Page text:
Sensitivity, specificity, predictive value questions remain

Multiple non-contrast CT (NCCT) markers in intracerebral hemorrhage (ICH) were associated with hematoma expansion and functional outcomes, a meta-analysis found.

“Our results suggest that multiple NCCT ICH shape and density features, with different effect size, are important markers for hematoma expansion and clinical outcome, and may provide useful information for future randomized controlled trials,” wrote Andrea Morotti, MD, of ASST Valcamonica in Brescia, Italy and coauthors in Neurology.

“The stratification of the risk of hematoma expansion using NCCT may expand the pool of patients eligible for clinical trials and identify the ideal candidates for therapies targeting active bleeding,” they noted. Stratifying risk by NCCT ICH features may be an “appealing strategy to facilitate future large trials targeting post-admission hemorrhage expansion,” they wrote.

“NCCT markers may also be used to select ICH patients more likely to experience clinical deterioration, and therefore more suitable for admission to a dedicated ward with high intensity of care (intensive care unit or stroke unit), especially in a setting with limited resources,” they added.

For non-contrast CT markers, odds ratios for hematoma expansion and a poor discharge or 90-day modified Rankin scale (mRS) functional outcome were, respectively:

  • Black hole sign, sharply-margined hypoattenuation within the hematoma: expansion OR 3.70; poor outcome OR 5.26.
  • Swirl sign, iso- or hypodensity in a hyperdense region across contiguous axial CT sections: expansion OR 3.33; poor outcome OR 3.70.
  • Heterogeneous density: expansion OR 2.74; poor outcome OR 2.80.
  • Blend sign, hypoattenuating area and adjacent hyperattenuating region: expansion OR 3.49; poor outcome OR 2.21.
  • Hypodensities: expansion OR 3.47; poor outcome OR 2.94.
  • Irregular shape: expansion OR 2.01; poor outcome OR 3.43.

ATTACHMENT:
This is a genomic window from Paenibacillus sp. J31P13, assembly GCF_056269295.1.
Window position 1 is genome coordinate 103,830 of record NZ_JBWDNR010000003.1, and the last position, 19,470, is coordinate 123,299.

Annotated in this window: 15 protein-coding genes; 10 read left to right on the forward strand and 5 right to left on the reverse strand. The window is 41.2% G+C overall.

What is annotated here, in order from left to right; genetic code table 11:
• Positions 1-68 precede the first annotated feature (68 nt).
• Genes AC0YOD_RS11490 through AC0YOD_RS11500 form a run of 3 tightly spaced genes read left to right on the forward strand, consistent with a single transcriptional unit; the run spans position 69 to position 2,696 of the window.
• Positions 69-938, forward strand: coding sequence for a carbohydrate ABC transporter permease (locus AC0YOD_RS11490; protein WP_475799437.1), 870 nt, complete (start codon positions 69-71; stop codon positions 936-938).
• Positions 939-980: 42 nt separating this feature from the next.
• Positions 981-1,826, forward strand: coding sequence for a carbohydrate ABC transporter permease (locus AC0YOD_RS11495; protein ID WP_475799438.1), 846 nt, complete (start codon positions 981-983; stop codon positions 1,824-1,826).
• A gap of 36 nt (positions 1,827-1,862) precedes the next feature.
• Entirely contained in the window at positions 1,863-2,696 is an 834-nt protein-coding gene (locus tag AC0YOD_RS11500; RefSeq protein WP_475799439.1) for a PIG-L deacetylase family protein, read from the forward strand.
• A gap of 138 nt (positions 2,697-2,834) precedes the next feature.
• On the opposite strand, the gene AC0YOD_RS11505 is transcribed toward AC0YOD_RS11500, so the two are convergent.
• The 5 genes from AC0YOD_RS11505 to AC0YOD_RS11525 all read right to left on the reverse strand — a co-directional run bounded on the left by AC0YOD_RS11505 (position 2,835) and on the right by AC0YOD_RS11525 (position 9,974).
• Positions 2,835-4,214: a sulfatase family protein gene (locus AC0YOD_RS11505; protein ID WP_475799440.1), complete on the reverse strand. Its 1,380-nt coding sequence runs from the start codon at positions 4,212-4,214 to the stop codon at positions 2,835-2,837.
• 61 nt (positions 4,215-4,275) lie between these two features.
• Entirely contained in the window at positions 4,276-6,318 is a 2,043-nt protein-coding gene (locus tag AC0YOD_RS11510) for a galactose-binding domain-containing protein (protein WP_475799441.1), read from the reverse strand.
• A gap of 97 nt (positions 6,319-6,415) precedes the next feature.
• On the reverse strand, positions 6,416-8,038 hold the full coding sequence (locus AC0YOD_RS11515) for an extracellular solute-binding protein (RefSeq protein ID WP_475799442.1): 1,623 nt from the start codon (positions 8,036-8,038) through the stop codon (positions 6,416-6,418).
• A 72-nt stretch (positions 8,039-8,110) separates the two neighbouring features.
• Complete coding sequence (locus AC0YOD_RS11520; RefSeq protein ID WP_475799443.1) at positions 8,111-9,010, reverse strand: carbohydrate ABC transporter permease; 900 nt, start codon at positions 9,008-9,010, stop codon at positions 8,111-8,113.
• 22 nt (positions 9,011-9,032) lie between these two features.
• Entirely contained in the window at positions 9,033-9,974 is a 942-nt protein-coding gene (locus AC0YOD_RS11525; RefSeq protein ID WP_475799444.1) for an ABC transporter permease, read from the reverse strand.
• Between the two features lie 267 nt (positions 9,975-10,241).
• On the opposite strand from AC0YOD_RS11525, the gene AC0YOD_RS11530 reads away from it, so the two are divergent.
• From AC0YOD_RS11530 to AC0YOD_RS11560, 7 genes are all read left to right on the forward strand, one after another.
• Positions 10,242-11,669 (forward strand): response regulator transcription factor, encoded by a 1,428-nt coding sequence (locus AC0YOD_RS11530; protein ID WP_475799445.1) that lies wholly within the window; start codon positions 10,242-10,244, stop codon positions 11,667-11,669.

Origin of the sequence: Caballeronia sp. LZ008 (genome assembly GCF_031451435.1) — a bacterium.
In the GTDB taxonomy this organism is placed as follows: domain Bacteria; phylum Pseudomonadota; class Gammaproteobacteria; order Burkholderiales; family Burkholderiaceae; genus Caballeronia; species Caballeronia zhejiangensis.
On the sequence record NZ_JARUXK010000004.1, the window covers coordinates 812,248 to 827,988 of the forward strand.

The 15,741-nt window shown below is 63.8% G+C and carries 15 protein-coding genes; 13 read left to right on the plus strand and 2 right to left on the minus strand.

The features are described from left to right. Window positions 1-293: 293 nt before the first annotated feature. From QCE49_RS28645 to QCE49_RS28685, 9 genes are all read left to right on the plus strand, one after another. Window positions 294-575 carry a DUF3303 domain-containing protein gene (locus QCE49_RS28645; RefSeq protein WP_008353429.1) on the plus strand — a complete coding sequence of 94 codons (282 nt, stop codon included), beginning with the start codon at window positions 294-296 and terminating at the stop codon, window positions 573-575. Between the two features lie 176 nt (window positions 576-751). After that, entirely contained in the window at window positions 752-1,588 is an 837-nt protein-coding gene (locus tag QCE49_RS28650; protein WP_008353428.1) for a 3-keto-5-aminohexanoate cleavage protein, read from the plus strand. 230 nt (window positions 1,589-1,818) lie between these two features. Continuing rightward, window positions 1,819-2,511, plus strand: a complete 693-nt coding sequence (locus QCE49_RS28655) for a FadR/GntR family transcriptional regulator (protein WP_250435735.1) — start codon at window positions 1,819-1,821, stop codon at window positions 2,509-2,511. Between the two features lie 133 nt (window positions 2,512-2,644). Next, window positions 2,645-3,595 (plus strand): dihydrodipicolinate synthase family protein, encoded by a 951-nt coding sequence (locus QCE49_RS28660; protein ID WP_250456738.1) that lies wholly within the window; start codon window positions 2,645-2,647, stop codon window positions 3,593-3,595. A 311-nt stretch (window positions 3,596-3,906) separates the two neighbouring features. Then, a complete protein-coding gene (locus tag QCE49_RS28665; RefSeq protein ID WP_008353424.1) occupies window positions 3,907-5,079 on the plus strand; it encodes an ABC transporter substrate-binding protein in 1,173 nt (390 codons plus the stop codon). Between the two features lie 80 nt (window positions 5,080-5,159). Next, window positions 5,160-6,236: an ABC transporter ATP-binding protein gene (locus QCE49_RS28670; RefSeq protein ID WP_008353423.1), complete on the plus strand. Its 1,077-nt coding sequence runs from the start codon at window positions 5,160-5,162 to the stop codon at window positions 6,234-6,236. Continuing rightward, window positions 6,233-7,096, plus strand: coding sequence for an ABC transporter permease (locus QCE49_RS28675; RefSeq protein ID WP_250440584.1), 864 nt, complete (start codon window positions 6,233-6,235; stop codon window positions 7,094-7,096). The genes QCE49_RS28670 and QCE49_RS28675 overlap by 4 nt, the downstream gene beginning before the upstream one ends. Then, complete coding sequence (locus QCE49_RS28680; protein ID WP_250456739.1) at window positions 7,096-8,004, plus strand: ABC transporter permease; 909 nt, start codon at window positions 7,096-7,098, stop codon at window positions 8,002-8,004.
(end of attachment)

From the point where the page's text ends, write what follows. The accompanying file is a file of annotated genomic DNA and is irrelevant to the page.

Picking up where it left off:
• Island sign scattered small hematomas variably connected with the main hematoma: expansion OR 7.87, poor outcome OR 6.05.

“The included studies used variable definitions of spontaneous ICH, of NCCT markers, and of hematoma expansion,” noted Katja Wartenberg, MD, of University of Leipzig in Germany, in an accompanying editorial. “The lack of standardization of timing, definitions, and outcomes represents a major problem particularly since the presence of markers of hematoma growth on NCCT may depend on initial hematoma size and timing of first CT scan.”

Despite this limitation, “this review of all available literature about NCCT markers to predict ICH expansion offers helpful guidance to clinicians for identifying patients at risk for potential neurological deterioration who are monitored in areas of limited hospital infrastructure and to researchers for selecting patients for hemostatic therapy in future clinical trials,” she wrote.

Hematoma expansion, occurring in 70% or more cases of spontaneous ICH, is a potentially preventable factor in poor outcomes. In a 2006 pooled analysis, hematoma expansion was an independent predictor of mortality. Along with initial ICH volume, percentage of hematoma growth, Glasgow coma scale, and age, hematoma expansion was also a predictor of mRS outcome.